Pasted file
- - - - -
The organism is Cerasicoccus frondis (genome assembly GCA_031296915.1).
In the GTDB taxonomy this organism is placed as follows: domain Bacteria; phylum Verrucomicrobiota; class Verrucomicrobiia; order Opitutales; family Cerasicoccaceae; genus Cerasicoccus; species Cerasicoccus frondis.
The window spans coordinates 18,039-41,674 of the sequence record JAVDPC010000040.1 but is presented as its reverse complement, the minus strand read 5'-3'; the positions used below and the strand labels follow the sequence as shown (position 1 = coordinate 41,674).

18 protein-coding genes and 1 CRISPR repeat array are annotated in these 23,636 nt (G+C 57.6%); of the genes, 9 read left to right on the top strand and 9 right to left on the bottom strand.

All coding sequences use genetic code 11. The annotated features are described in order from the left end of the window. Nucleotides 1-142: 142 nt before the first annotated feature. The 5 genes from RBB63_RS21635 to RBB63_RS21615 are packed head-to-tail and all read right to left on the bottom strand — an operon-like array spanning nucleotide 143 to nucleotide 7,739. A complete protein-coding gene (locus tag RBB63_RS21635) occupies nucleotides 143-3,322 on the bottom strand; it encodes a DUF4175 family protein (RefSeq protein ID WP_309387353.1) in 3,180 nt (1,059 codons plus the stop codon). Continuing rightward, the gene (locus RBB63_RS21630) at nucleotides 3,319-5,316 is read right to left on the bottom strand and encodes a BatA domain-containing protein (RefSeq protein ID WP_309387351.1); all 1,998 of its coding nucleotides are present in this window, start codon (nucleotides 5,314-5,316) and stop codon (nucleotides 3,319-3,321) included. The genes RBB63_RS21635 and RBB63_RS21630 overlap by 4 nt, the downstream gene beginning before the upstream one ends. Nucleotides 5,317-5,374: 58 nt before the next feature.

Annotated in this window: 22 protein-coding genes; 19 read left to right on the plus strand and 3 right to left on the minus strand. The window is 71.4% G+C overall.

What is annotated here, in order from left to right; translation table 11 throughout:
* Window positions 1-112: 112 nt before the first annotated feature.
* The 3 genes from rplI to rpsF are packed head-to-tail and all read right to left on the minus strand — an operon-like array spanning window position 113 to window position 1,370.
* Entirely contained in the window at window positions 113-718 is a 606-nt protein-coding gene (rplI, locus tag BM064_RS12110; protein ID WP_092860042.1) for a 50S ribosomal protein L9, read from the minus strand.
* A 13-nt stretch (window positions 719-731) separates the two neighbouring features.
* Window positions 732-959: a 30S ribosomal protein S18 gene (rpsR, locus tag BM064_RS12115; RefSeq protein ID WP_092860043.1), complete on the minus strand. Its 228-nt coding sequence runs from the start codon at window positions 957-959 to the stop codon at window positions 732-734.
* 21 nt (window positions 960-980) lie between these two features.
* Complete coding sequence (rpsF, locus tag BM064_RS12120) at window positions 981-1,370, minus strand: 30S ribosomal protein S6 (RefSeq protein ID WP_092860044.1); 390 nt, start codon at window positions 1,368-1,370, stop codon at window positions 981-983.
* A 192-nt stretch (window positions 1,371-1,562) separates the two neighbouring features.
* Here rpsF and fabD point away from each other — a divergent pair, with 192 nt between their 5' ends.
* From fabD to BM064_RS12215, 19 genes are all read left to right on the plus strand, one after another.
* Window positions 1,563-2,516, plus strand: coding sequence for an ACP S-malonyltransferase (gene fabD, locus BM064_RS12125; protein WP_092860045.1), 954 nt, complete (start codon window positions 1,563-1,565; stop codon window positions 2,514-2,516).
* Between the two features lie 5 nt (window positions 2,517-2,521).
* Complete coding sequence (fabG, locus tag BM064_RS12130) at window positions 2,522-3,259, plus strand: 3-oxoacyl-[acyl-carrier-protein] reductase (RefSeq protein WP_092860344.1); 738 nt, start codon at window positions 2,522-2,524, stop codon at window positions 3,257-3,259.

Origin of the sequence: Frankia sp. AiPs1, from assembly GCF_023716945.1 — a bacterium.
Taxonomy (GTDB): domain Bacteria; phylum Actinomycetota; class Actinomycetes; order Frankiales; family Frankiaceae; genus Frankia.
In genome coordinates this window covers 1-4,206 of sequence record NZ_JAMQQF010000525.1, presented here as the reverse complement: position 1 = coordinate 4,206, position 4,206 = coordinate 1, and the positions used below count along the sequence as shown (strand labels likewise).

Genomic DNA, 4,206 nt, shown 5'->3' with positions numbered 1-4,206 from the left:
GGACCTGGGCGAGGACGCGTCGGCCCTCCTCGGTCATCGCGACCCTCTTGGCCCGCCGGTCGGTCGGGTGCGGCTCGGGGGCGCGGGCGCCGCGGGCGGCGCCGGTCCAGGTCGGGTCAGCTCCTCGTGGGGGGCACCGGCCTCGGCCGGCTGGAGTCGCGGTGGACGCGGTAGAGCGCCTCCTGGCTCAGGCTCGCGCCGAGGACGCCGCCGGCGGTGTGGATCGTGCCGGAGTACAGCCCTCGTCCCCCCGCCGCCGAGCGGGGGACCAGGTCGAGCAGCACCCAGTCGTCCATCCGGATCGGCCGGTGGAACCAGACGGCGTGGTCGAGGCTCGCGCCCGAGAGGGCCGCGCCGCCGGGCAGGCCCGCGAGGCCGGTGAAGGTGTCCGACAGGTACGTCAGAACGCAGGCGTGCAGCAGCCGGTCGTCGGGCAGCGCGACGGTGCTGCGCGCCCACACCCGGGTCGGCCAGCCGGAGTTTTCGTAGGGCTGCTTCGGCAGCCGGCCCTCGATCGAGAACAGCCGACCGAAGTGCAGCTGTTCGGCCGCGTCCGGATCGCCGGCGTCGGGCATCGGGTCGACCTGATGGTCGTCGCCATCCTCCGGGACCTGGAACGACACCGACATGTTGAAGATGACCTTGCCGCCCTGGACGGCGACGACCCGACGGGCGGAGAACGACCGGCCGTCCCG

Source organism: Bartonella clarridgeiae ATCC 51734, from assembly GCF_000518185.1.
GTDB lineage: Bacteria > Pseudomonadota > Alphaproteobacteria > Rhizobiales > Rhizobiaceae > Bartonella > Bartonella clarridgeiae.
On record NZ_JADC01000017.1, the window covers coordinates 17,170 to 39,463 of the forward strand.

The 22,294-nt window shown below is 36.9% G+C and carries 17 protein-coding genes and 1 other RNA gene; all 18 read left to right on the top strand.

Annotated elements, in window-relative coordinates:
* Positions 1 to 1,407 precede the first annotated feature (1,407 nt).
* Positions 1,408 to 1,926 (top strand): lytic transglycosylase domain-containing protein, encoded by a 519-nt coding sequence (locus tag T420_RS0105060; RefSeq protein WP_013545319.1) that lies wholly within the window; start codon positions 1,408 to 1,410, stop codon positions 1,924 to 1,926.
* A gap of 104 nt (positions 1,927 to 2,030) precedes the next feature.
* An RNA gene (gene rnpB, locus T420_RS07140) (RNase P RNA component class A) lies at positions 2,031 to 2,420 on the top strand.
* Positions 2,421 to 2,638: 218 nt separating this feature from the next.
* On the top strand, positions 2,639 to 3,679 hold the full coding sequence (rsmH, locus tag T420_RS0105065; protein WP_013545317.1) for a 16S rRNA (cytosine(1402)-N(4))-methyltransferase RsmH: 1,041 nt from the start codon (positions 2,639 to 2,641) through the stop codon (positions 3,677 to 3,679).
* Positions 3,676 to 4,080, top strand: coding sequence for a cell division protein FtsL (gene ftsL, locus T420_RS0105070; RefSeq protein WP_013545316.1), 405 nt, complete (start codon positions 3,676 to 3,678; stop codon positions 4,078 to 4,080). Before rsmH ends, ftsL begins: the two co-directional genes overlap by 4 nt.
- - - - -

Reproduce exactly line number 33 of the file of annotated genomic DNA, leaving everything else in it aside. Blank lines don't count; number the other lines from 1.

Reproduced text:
* A gap of 104 nt (positions 1,927 to 2,030) precedes the next feature.